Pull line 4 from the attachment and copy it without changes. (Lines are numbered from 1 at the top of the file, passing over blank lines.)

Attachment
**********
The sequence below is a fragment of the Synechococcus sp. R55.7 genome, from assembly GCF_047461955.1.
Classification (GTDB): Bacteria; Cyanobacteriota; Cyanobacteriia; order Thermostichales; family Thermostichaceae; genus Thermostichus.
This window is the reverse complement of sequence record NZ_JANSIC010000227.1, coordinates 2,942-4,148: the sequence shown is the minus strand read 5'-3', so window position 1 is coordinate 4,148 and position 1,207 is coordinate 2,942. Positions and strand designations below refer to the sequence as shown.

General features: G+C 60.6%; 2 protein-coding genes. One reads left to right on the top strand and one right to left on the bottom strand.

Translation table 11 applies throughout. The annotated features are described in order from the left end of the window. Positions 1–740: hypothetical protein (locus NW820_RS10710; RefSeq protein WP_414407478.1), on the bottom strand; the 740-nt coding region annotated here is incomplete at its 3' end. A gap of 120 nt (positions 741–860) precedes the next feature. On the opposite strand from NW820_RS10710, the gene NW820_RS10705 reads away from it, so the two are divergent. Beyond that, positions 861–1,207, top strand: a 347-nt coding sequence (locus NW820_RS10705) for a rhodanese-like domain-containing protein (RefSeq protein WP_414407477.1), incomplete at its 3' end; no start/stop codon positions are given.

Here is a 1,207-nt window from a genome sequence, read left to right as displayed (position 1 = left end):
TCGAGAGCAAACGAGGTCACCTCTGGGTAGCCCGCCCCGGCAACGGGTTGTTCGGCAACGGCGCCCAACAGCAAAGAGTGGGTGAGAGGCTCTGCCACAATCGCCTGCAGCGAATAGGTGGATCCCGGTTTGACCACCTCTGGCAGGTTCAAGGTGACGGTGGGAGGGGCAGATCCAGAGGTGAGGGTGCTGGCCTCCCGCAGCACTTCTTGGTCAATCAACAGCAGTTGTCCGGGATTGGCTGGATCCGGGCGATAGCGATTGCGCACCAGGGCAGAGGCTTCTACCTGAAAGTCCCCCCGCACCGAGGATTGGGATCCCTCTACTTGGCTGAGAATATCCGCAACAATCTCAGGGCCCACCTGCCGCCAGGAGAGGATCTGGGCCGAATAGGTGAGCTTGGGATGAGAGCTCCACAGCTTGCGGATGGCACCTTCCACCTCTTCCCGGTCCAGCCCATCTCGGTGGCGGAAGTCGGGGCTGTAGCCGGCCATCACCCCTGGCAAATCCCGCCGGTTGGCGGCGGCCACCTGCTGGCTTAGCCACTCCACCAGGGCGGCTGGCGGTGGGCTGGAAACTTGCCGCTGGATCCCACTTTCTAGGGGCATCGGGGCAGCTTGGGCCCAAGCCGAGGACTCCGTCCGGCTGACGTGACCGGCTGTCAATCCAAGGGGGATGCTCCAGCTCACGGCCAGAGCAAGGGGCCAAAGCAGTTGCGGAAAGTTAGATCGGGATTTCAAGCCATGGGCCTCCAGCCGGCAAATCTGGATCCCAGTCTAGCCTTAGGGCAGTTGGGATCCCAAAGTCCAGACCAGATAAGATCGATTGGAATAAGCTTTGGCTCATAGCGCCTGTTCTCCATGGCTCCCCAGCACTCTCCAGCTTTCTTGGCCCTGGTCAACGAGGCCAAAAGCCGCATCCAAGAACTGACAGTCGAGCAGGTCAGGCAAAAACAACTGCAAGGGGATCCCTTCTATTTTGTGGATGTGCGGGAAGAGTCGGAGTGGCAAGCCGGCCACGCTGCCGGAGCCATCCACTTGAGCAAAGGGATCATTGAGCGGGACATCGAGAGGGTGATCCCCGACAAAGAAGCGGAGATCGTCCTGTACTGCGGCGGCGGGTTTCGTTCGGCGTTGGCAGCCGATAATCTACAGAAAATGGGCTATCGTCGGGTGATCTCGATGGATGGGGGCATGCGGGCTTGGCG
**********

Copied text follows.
General features: G+C 60.6%; 2 protein-coding genes. One reads left to right on the top strand and one right to left on the bottom strand.